One of the more important stories so far this season for the AHL affiliate of the Los Angeles Kings is who was and was not assigned to Manchester to start the season. The controversial assignment of Jason Labarbera pushed the goaltender prospects down a rung on the development ladder. Additionally, top rookie Anze Kopitar, whom was expected to spend the bulk of his season in Manchester, in all likelihood, will never see the inside of the Verizon Wireless Arena wearing a Monarchs sweater.
Not wanting to lose Labarbera to waivers, the Kings assigned the veteran goaltender to Manchester to start the season. This resulted in pushing the expected starter of Barry Brust down into the backup role and forced Yutaka Fukufuji and Ryan Munce out of town and into a Reading Royals jersey. However, due to a clause in the NHL collective bargaining agreement which obligates the Kings to pass Labarbera through waivers before they recall him to Los Angeles, and the fact that he would assuredly be picked up on waivers by another organization, this has opened the door for the Kings to call up Barry Brust and give him his first shot in the NHL.
In the rare minutes that Brust has spent on the ice in Manchester, he has posted rather lackluster numbers with a 1-4 record and a 3.04 goals-against average. While Brust has been in Los Angeles, Fukufuji was recalled from Reading to fill the backup role in Manchester. In only two games, Fukufuji has performed remarkably well with a 1.52 goals-against average and a stellar .928 save percentage. Since it does not appear that Labarbera will be leaving Manchester any time soon, Fukufuji and Brust will spend the remainder of the year in the backup role.
To the disappointment of Manchester fans, Kopitar’s performance in training camp and early in the season has kept him on the NHL roster. As such, Manchester has had to look elsewhere for offense this season. Alternatively, the top scoring prospect for the Monarchs, Patrick O’Sullivan, was expected to play the entire season in Los Angeles. But a slow start in the NHL ended in an assignment to the AHL where he has provided some offensive spark with 11 goals and 23 points in 28 games. How much longer O’Sullivan will remain in Manchester is yet to be seen. As the Kings fall further back in the standings, they will be sellers at the NHL trade deadline and look to call up some of the young talent in Manchester to give them their shot, including O’Sullivan.
Other newcomers to Manchester who have picked up the scoring slack are Matt Moulson, John Zeiler and Peter Harrold, all three signed by Los Angeles during the offseason. Zeiler has been a pleasant surprise with 10 goals and 20 points through 34 games with solid defensive play, a scrappy plus/minus of +11 and a team-leading seven power-play goals. Moulson is second on the team with 14 assists and third with 22 points from the left wing spot. Prior to being called up to Los Angeles, Harrold was tied for the team lead in points by a defenseman with 13. He has since returned and picked up where he left off, leading all Monarchs defensemen in points per game average and tied for eighth in the AHL for points be a defenseman (19).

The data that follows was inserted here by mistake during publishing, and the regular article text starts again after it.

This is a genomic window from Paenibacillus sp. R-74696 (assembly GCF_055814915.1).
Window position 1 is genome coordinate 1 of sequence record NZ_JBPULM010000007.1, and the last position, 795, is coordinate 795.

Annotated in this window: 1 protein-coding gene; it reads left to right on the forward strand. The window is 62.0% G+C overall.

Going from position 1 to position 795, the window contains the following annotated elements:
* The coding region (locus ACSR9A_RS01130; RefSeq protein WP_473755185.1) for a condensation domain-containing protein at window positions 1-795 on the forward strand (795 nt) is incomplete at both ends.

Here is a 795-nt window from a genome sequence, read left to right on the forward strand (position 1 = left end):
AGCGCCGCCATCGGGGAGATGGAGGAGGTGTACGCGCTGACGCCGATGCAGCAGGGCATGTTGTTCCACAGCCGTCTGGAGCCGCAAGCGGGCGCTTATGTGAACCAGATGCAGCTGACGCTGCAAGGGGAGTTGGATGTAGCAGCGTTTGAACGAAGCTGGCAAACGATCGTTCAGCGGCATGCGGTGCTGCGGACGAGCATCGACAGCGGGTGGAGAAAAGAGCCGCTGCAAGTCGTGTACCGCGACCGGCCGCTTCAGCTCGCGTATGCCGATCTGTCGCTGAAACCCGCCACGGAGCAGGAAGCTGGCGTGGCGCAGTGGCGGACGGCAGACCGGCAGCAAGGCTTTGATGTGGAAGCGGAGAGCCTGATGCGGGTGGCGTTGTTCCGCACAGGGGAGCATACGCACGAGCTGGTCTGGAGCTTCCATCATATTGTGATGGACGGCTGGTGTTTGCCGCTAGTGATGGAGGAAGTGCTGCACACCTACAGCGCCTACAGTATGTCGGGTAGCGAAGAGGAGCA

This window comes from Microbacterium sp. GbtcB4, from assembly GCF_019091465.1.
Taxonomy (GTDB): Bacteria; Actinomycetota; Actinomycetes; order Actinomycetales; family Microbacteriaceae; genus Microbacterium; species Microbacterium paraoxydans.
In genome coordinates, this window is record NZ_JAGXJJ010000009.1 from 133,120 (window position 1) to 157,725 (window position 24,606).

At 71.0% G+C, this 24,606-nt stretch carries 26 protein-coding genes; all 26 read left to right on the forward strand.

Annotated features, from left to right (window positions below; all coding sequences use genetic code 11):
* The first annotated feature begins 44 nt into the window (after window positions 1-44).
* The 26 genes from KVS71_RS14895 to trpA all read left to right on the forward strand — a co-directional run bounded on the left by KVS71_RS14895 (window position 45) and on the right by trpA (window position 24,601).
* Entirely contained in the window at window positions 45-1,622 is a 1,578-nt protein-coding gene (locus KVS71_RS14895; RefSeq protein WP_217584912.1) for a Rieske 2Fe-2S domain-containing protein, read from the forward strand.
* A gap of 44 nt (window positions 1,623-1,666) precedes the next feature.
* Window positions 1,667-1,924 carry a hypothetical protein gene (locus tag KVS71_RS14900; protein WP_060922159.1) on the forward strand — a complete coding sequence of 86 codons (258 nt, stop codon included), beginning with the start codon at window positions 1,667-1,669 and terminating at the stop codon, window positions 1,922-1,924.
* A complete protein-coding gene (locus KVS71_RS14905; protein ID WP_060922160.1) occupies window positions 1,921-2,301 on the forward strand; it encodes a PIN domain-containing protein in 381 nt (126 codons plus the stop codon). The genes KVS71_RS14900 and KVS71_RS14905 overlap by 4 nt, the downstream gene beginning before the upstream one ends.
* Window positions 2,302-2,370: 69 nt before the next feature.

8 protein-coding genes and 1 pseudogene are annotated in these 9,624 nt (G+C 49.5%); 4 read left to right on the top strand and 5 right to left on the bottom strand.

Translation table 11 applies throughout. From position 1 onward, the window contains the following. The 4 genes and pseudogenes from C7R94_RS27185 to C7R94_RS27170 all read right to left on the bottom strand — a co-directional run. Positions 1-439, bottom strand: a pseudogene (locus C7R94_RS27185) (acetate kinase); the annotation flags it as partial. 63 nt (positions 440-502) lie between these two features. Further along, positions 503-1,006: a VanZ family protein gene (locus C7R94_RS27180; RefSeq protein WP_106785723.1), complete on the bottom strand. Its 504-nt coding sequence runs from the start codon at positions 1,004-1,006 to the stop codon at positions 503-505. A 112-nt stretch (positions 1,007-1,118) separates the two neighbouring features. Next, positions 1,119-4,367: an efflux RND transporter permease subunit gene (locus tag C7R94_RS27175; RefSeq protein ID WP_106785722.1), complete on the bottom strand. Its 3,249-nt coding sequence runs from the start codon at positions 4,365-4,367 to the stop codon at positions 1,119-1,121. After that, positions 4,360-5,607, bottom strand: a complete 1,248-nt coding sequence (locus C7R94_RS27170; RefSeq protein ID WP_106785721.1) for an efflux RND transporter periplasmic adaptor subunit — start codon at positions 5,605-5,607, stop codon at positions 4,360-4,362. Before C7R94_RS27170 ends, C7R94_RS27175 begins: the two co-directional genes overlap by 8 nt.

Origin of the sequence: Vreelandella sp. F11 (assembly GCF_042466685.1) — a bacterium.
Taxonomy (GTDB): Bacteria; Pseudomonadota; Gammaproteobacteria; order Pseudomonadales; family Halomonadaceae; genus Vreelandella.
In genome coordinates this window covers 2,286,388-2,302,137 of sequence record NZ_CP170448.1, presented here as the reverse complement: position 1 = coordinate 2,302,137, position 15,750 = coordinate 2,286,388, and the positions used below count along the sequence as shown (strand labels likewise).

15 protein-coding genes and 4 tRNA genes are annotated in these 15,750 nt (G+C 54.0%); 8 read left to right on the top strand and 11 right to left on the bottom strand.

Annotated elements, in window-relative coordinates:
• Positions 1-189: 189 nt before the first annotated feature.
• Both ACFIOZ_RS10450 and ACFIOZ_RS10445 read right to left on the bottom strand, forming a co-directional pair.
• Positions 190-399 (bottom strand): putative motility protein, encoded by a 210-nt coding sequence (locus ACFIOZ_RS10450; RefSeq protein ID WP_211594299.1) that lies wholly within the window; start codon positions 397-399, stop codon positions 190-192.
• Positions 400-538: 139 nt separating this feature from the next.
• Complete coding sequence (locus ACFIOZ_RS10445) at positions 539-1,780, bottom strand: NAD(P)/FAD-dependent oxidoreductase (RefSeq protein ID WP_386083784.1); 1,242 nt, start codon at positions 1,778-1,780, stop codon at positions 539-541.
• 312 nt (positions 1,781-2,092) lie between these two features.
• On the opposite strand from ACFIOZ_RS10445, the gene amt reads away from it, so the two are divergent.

Lauri Tukonen has yet to take that next step in his development. He is still developing his scoring ability but has only six goals, five on the power play, in 24 games. Tukonen missed part of the season with an injury in November after recovering from a shoulder injury that ended his 2005-06 season prematurely. Moving into the remainder of the season, Tukonen must step up and show progress in his scoring if he is to be called up to Los Angeles towards the end of the season.
There are a variety of other prospects that have made varying contributions to the Monarchs this season. Matt Ryan has recently returned from a preseason injury and the team has responded, going 8-3-2 in the 13 games he has appeared. Petr Kanko has provided seven feisty points in his 21 games. Konstantin Pushkarev, Gabe Gauthier and Shay Stephenson have added depth and scoring from outside the top scoring line. Dany Roussin, Greg Hogeboom and Ned Lukacevic have filled in on occasion, but have spent most of their time in the ECHL.
Hogeboom has been the brightest star of those Kings prospects playing in the ECHL en route to being named to the league all-star game. His 42 points in 30 games places him fourth overall in league scoring. Just as important, he leads the entire ECHL in shorthanded goals with five, an early indication of the progress he has made in his defensive game. Hogeboom has appeared in only three games in Manchester, but he will definitely receive another chance to prove himself in the AHL before the season is completed.
Roussin and Lukacevic provide depth to the forward corps in Reading. Neither has hit the back of the net much this year, but they distribute the puck well and provide some speed to the second and third lines.
Fukufuji began the season as the starter in net for the Royals, posting a pedestrian 3.19 goals-against average in 10 games. When Fukufuji was recalled to Manchester in December, Munce was ready to assume the starting role in Reading. However, he failed to secure the job as Jeff Pietrasiak was acquired from Pensacola and immediately took over as starter. Munce’s goals-against average (3.38) and save percentage (.880) are severe drop-offs from his totals with Bakersfield last season. Danny Taylor, taking over for Munce in Bakersfield, has yet to find his groove or been able to stop the puck with any regularity. His goals-against average (4.45) and save percentage (.874) in 10 games are well off the league averages.
Copyright 2007 Hockey’s Future. Do not reprint or otherwise duplicate without permission of the editorial staff.